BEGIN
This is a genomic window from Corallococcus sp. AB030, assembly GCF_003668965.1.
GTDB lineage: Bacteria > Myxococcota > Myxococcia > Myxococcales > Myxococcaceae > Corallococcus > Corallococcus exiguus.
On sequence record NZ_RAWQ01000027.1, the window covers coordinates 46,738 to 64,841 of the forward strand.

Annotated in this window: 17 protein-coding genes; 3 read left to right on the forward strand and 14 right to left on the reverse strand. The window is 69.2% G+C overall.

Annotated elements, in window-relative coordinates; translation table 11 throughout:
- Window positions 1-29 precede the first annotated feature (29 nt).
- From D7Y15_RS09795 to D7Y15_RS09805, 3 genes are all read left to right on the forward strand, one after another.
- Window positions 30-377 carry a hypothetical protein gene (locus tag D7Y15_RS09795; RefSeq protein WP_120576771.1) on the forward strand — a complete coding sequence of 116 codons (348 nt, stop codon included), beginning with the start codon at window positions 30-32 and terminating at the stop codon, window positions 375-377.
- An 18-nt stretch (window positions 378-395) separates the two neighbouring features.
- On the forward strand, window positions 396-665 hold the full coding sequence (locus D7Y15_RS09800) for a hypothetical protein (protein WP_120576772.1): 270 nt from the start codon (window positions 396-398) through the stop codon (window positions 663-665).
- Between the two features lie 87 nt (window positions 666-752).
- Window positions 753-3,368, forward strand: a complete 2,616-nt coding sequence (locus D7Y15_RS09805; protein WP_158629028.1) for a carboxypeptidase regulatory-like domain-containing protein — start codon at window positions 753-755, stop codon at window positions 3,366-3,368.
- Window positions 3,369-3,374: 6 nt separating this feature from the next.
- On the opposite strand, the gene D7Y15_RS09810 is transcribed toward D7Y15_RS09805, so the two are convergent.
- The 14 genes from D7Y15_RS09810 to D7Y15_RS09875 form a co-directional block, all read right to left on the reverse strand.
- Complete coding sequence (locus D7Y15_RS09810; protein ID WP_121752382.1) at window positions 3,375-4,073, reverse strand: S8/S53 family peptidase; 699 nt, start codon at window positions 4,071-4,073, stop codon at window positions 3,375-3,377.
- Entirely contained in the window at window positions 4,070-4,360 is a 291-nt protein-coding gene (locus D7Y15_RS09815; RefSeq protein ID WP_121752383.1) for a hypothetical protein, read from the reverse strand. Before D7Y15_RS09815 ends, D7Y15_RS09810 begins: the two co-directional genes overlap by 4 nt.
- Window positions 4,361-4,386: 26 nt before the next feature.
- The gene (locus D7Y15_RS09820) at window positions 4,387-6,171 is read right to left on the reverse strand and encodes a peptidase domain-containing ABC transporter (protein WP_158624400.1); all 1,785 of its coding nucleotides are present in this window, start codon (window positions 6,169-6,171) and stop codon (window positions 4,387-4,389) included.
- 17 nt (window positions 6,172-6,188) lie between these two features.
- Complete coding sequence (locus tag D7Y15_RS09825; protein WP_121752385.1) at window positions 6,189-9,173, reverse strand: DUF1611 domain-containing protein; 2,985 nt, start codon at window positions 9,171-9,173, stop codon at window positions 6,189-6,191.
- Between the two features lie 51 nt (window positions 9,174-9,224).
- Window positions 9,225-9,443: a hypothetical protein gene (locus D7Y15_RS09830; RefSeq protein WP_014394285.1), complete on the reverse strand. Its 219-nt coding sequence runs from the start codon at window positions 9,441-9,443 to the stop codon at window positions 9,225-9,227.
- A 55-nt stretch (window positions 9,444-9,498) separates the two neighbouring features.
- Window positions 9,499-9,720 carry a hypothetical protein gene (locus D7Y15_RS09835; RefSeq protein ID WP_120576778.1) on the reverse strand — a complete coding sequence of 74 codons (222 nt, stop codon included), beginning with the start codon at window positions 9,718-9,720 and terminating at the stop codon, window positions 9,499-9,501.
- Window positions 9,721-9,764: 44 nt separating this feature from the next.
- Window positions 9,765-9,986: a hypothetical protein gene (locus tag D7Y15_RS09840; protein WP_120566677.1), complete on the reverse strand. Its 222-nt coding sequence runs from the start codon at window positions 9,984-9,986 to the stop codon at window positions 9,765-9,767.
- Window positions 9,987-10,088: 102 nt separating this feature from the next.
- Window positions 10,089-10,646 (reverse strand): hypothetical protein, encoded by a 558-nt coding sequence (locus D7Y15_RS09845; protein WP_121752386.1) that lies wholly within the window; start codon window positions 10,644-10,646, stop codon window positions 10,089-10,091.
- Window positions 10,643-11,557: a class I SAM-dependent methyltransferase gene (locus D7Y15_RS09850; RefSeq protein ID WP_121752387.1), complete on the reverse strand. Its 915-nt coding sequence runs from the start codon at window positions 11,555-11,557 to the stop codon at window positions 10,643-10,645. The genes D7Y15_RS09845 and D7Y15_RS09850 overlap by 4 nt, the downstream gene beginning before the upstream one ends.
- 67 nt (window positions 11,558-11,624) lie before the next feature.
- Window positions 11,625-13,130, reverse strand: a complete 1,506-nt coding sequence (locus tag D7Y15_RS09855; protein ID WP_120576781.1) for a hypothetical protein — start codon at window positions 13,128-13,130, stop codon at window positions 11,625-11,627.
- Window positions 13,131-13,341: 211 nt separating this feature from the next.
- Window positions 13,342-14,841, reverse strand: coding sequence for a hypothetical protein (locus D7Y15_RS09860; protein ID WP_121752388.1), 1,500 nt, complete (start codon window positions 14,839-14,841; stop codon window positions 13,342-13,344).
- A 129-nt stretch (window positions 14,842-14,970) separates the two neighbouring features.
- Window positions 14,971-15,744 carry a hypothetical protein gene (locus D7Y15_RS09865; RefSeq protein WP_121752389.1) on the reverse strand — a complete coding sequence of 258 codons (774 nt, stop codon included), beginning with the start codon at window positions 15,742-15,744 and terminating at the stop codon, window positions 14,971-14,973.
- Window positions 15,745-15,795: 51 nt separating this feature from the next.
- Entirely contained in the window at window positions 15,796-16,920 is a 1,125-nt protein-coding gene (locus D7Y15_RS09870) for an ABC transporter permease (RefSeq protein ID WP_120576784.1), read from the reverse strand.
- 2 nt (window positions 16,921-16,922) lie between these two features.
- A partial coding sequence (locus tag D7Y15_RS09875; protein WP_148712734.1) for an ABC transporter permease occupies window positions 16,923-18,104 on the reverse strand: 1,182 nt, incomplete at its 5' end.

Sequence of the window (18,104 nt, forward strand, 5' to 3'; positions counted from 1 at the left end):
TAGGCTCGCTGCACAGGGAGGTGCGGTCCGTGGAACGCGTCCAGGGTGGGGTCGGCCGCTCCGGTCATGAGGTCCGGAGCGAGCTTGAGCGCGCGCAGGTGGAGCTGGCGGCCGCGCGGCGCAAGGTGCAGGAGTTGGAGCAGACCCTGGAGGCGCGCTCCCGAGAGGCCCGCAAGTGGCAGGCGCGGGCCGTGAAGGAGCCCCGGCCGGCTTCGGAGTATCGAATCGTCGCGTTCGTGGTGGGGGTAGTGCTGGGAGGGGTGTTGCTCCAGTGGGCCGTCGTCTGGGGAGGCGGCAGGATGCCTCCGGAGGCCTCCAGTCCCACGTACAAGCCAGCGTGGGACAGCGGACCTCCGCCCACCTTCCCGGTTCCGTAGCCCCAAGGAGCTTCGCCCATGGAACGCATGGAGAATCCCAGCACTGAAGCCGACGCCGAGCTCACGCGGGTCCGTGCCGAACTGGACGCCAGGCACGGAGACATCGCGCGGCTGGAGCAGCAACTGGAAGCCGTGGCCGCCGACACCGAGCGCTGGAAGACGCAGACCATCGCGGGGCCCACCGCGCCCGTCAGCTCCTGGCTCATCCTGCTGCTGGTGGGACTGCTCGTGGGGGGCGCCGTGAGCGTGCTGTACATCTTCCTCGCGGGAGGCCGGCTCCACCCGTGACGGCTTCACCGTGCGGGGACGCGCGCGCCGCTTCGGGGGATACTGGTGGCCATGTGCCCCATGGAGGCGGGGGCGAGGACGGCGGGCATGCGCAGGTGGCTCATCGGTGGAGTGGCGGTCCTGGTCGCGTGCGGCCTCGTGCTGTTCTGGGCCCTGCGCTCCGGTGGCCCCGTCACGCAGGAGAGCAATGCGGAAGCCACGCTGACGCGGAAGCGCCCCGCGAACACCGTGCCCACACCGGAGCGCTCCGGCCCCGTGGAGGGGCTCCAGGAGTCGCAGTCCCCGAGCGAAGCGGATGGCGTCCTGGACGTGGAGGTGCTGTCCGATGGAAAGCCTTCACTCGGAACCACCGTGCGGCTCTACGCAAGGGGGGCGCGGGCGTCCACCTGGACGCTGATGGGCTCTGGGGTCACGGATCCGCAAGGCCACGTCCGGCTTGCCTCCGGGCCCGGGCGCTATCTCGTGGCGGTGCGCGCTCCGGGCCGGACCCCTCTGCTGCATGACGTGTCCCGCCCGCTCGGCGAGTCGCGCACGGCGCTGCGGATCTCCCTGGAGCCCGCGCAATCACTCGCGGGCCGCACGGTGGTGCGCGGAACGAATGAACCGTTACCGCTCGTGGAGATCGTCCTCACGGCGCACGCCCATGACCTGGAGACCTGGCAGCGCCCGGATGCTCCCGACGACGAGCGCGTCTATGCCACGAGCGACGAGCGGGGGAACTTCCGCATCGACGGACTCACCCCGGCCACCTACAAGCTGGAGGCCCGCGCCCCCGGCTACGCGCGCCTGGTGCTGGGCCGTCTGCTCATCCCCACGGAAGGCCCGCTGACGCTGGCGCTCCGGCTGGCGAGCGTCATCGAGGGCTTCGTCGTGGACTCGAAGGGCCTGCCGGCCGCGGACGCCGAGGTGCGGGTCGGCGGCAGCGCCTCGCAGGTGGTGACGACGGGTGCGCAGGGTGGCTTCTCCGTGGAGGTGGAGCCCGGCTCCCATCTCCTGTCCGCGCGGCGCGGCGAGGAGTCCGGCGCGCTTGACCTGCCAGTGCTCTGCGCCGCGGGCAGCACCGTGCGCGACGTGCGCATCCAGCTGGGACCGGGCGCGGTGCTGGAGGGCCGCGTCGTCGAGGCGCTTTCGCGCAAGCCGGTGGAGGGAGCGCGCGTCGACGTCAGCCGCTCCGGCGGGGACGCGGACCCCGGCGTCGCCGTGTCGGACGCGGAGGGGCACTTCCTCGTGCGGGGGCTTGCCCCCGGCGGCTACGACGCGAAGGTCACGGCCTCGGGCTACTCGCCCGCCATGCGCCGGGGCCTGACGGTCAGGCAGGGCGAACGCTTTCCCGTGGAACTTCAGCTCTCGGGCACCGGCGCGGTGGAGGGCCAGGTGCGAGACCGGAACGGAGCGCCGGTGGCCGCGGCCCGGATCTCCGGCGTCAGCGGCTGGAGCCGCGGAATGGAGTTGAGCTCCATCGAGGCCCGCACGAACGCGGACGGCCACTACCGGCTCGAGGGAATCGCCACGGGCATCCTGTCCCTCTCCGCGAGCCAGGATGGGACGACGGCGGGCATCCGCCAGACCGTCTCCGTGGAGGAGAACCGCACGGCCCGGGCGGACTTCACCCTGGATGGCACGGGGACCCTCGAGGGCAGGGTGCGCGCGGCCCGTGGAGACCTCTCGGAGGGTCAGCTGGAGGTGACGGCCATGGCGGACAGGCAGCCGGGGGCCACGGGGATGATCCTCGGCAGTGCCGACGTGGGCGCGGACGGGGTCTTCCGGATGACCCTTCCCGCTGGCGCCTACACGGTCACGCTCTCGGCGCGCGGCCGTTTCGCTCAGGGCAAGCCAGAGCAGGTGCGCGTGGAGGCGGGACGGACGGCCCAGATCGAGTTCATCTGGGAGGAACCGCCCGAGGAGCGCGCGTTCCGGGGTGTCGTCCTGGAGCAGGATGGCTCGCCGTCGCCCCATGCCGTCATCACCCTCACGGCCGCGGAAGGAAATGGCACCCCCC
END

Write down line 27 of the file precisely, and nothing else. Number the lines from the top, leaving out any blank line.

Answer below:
- Window positions 9,765-9,986: a hypothetical protein gene (locus tag D7Y15_RS09840; protein WP_120566677.1), complete on the reverse strand. Its 222-nt coding sequence runs from the start codon at window positions 9,984-9,986 to the stop codon at window positions 9,765-9,767.